Examples: Toyota Prius Hybrid and Kia Niro

Plug-In Hybrid

Plug-in hybrids can be connected to the National Grid to charge their batteries, as you would with an electric car. This gives the car electric-only range and reduces its reliance on the fuel engine.

Examples: VW Golf GTE and Audi Q7 E-Tron

Electric

Electric cars run on electric power only. It’s stored in batteries before being used by the motor to drive the car forward. Electric vehicles need to be charged up to work – this can be done with an ordinary 3-prong plug, but most EV owners install a specialised plug at home.

Examples: Nissan Leaf and Renault Zoe

Fuel Cell

Fuel cell cars combine hydrogen fuel with oxygen to produce electricity, which powers the vehicle. The only emission produced by driving the car is water. Currently, hydrogen comes from natural gas and a fair amount of energy is needed to produce the fuel.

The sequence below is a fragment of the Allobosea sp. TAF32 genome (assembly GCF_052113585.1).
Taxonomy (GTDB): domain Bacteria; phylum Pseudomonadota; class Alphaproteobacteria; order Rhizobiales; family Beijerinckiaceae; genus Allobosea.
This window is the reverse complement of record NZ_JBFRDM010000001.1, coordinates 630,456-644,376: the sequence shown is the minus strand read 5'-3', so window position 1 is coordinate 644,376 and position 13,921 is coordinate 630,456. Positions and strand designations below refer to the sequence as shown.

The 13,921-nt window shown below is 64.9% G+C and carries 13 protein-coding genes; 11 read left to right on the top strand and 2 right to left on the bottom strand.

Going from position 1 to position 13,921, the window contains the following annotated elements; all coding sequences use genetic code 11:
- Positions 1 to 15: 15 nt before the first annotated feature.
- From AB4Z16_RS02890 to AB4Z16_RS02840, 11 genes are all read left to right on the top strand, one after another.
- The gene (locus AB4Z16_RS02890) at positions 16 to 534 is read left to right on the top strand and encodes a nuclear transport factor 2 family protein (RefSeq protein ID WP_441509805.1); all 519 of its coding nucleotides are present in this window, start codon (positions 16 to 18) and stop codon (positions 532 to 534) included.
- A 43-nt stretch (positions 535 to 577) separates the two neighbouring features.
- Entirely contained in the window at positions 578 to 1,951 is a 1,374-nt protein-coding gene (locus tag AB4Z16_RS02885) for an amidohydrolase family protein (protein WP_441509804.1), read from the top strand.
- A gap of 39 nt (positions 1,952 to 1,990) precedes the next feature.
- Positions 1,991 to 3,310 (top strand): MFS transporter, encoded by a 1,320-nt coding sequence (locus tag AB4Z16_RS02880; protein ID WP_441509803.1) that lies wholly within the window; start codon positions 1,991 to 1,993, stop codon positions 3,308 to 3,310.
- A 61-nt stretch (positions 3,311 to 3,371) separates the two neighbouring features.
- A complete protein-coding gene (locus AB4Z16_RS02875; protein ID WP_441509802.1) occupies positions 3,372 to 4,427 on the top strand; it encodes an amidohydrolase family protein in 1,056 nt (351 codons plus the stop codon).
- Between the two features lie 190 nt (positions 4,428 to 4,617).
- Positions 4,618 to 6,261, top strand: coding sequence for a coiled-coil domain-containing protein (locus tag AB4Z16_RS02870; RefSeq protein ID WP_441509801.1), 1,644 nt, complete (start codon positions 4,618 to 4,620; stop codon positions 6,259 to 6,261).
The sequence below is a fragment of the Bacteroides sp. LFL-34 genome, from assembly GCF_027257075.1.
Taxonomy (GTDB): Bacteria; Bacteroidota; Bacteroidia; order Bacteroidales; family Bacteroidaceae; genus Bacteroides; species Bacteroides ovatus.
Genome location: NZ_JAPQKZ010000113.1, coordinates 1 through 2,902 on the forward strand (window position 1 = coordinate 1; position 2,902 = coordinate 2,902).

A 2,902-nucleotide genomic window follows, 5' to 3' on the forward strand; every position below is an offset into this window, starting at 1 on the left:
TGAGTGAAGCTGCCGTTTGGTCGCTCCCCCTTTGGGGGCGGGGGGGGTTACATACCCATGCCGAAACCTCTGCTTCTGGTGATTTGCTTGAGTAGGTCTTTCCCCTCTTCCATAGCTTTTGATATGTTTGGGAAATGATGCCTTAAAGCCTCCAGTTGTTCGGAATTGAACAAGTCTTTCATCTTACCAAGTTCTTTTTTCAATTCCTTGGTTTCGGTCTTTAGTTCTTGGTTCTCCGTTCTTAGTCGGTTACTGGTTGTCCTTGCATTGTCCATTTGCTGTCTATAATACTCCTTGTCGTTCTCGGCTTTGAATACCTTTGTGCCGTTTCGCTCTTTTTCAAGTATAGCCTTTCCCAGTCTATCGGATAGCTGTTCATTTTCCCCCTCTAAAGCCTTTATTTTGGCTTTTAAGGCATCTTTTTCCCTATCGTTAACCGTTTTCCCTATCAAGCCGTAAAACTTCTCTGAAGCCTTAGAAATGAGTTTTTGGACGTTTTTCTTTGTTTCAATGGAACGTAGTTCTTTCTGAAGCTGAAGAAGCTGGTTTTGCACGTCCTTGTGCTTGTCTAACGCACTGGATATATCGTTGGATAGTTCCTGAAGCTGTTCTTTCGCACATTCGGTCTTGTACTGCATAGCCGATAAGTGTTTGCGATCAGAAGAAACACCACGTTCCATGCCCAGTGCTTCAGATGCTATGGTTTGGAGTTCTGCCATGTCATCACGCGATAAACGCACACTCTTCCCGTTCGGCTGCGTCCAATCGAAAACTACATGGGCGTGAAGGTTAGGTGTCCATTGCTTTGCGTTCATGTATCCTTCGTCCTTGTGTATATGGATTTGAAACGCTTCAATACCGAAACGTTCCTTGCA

Examples: Hyundai ix35 and Toyota Mirai

Key developments

Did you know that back in the early 1900s, most cars were powered by electric batteries or steam? It didn’t take long for the internal-combustion engine to take over, however, and by around 1935, electric cars were few and far between.

Interest didn’t grow again until the 60s and 70s, largely due to concerns over pollution. For example, BMW’s 1602 E was showcased at the 1972 Summer Olympics in Munich. With 12 batteries, it had a top speed of 62 mph and a range of 37 miles.

In the US, Sebring-Vanguard were producing popular small commuter cars, called Citicars. With a normal cruise speed of 38 mph, and a range of 50 to 60 miles, the car (and models which followed it) was the most-produced American electric car until 2011. It’ll be no surprise to many that the Tesla Roadster was the one to surpass it.

Photo By BMW

In the US, Sebring-Vanguard were producing popular small commuter cars, called Citicars. With a normal cruise speed of 38 mph, and a range of 50 to 60 miles, the car (and models which followed it) was the most-produced American electric car until 2011. It’ll be no surprise to many that the Tesla Roadster was the one to surpass it.

Citicar
Photo By Citicar

Other notable developments in electric and hybrid
technology include: